A helping hand

Local blues players stage a benefit for Sandra Hall

Atlanta's blues community will come to the aid of one of its own this weekend with a Sunday afternoon benefit performance for vocalist Sandra Hall. Hall, who lives in Lithonia, suffered a heart attack in August while on tour in Chicago.
"It was so strange, because I drove myself to the hospital," Hall says. "I couldn't catch my breath, and I had a deep cough. When I got there, they told me I was having a heart attack and went to work on me right away."
Hall was hospitalized for nearly a week, enduring follow-up tests and playing her first gig since only last week at Blind Willie's. Though she's feeling better, Hall says she faces more than $13,000 in outstanding medical bills, despite having insurance. Hence the benefit at Blind Willie's from 4-8 p.m. Sunday, featuring Francine Reed, Chicago Bob and the Shadows, Andrew Black, Sandra Littell, Heaven Davis and others.
Hall will return to her vigorous touring schedule early next month. She has toured with the former Junior Wells Band since the harmonica player's death a couple of years ago. She also has a new CD, Miss Red Riding Hood, due on the Rounder label next month.
For more information on the Sandra Hall benefit, call Blind Willie's at 404-873-2583.
Kudos aplenty to Ronda Wenger. With the help of WRFG's Richard "Bald Man" Forrester, photographer Donald Schellhaas and others, Wenger brought together 184 Georgia blues musicians at Piedmont Park on Oct. 1 for a group photo. A few key players were missing, mostly due to out-of-town gigs, but plenty of Georgia's finest showed up. The photo will appear in an upcoming issue of Living Blues magazine and a copy will go to the Georgia Music Hall of Fame. A poster is in the works, as well. Francine Reed appeared on "Late Night With David Letterman" last week with Willie Nelson, singing part of a medley. Reed sang on two cuts on Willie's new Milk Cow Blues CD. Letterman had specifically asked Nelson's management to include Francine in the performance. Reed is in pre-production on her next CD for a January release.
Speaking of CDs: King Johnson has a new one due next month. Stay tuned.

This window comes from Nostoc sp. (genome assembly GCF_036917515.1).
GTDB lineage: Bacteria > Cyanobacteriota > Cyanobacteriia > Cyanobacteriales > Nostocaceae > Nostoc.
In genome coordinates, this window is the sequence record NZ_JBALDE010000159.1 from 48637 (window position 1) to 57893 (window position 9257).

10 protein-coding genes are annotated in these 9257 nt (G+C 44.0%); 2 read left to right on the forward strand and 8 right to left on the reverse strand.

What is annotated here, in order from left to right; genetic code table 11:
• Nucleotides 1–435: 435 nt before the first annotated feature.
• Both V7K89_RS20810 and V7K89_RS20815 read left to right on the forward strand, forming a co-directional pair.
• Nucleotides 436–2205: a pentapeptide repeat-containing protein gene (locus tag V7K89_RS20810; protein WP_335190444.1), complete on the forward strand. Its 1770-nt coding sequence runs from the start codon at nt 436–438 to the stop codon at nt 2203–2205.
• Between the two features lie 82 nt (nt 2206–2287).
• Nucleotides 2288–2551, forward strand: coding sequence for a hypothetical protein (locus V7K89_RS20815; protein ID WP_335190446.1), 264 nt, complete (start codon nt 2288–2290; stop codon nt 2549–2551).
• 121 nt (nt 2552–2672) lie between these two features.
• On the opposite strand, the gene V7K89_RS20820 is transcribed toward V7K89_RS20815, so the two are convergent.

Da Bluzbeat: Want to play a "flat-tire" shuffle, a New Orleans stroll or the Bo Diddley beat? Larry Griffith, drummer for the Electromatics (Fat Matt's Wednesday regulars) and host of the Northside Tavern's Monday night blues jam, has completed an instructional video, The Art of Blues Drumming. It's a no-nonsense primer interspersed with video cuts from the Northside that feature the Electromatics performing the various grooves. For more information, visit Griffith's website, people.atl.mediaone.net/bluzbeat.
Play It Again, Sam: The Breeze Kings had two guests during their Thursday night show at the Northside Tavern a couple of weeks ago. The first was renowned harmonica player Sam Myers from Anson Funderburgh and the Rockets. As Breeze Kings bandleader Carlos Capote tells it, Myers (who worked with blues legends Elmore James and Jimmy Rogers in the '50s) stopped by around 1:30 a.m. after the Rockets' show at Blind Willie's. After three songs, Myers, who is blind, walked/danced alone to the stage front and held out his hand for the microphone. Myers performed several tunes. Vocalist Sweet Betty, from Stone Mountain, also got up for a song.
Tone-Cool recording artist Bernard Allison, son of the late blues guitarist Luther Allison, performs Nov. 2 at the Cotton Club, co-billed with Chris Duarte. In addition, Allison and Duarte will each play acoustic sets beginning at 6 p.m. that evening at Guitar Center, 1485 Northeast Expressway. Allison is touring in support of his new CD, Across the Water.
Talkin' Blues is a monthly column on blues and related subjects, with an emphasis on local artists, venues and events. Please e-mail or forward your blues news to Bryan Powell, 830 Josh Lane, Lawrenceville, GA 30045-3156.